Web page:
Second are the wide range of human health and environmental harms. 80% of US antibiotics are fed to farmed animals, leading to so-called “superbugs.” Animal agriculture is responsible for 14% to 20% of greenhouse gas emissions, more than the entire transportation sector. Factory farms pollute local land, water, and air, leading to increased rates of asthma and cancer, not to mention the stench and other nuisances that drive down local property values. The health and safety of workers is especially at risk, and these local workforces and communities are disproportionately people of color and undocumented immigrants.

Finally, all animal farming is just incredibly inefficient, wasting taxpayer and consumer dollars as well as natural resources. It takes around ten calories of plant-based food to produce one calorie of animal-based food. Animals aren’t meat machines; they have hair, skin, brains, and metabolic functions that all require large amounts of energy. One entrepreneur I interviewed for my new book, Alex Lorestani at Geltor, said he was motivated to address animal agriculture because, as a scientist, he felt “technical outrage” (as opposed to “moral outrage”) at the fact that humans still use animals this way. In his words, factory farming is “the dumbest way to make the things that we need and love,” given we can make meat, dairy, and eggs without animals.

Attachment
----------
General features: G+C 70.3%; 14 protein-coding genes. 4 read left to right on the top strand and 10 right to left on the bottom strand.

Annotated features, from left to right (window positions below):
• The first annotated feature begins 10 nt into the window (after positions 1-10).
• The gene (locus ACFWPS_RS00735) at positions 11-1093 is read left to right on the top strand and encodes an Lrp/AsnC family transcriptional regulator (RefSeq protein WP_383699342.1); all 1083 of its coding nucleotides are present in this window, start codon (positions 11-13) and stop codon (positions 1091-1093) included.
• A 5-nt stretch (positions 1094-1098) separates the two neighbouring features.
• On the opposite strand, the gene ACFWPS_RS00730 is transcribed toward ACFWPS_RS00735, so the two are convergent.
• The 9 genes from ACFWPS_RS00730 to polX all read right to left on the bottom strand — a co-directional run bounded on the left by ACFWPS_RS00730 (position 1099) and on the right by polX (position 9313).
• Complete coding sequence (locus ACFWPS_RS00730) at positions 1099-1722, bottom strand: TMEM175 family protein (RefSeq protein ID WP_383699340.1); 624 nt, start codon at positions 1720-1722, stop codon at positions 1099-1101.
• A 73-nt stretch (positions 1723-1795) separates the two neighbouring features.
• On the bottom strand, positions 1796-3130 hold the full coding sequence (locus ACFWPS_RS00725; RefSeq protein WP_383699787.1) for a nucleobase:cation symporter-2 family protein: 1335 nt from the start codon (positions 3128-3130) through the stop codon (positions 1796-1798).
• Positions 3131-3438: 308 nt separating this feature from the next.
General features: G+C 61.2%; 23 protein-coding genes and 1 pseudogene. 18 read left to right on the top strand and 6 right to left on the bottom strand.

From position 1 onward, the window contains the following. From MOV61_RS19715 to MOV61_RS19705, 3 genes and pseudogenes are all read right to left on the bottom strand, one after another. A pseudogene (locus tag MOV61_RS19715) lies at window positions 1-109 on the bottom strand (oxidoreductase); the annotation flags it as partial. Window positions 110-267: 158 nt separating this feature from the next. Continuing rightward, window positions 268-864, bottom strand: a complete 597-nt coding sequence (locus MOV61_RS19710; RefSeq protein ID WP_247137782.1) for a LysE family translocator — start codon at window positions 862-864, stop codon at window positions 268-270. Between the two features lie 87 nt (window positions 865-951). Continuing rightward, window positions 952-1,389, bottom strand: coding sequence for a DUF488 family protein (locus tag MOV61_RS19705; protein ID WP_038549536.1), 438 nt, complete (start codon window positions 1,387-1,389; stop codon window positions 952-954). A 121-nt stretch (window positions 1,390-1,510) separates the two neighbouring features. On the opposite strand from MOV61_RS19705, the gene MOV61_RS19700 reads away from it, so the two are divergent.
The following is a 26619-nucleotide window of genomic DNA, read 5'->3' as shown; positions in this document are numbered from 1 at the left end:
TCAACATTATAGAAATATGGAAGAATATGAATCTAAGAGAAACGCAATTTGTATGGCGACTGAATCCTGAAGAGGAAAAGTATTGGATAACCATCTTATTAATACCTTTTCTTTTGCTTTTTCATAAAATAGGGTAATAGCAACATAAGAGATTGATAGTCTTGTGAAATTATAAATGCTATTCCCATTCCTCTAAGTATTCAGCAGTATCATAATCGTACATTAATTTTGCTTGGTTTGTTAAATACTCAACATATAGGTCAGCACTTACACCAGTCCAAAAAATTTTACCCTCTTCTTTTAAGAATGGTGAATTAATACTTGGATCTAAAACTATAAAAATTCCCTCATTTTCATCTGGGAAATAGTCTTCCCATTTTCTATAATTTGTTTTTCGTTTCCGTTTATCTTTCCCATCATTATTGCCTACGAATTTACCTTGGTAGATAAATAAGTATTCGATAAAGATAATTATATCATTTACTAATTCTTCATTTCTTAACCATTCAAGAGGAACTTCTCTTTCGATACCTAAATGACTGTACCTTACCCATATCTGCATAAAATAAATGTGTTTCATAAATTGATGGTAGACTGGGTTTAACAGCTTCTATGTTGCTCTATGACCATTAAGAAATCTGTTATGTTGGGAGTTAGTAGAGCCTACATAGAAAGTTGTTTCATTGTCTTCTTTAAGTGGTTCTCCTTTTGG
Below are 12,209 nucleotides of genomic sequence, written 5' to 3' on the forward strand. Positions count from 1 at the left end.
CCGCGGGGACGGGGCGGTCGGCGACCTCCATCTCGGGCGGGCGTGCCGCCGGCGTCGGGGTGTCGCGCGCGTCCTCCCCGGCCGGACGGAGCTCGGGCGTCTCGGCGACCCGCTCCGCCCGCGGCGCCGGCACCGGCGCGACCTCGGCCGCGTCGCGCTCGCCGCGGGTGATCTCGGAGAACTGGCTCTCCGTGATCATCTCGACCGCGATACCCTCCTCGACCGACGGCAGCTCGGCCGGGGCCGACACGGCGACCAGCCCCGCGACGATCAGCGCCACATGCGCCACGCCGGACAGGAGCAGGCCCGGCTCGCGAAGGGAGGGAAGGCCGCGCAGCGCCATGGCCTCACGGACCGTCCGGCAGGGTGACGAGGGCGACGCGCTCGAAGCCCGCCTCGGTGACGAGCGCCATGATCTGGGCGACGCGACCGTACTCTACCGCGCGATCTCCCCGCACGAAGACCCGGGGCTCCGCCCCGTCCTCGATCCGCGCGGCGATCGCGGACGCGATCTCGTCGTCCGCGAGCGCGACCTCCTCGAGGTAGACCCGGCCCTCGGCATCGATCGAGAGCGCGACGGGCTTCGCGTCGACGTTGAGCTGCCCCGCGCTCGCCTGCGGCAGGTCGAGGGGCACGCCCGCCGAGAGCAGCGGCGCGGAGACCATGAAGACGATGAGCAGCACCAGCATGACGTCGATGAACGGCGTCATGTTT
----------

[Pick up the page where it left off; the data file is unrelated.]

BP: In your book you write about a future where meat is no longer the centerpiece of the American diet. What changes do you see coming for holidays like Thanksgiving that focus so predominantly around food, in a food culture that still relies so heavily on animal products?

JRA: The biggest reason for optimism about the end of animal farming is that it doesn't have to be the end of meat. We can have a turkey on the table. In fact, we can have any animal product and the food culture that goes along with it, without raising and killing animals. This can either be done with plants—blend together the right proteins and fats to get the same taste, look, and texture of a holiday roast—or with cells—scientists are now able to take a small sample of cells from an animal and grow meat directly, in a big cultivator that looks like one of the tanks at a beer brewery. This process cuts out the middleman, cuts out the inefficiency, and provides consumers with “clean meat,” named in an homage to “clean energy” for the ethical and food safety benefits.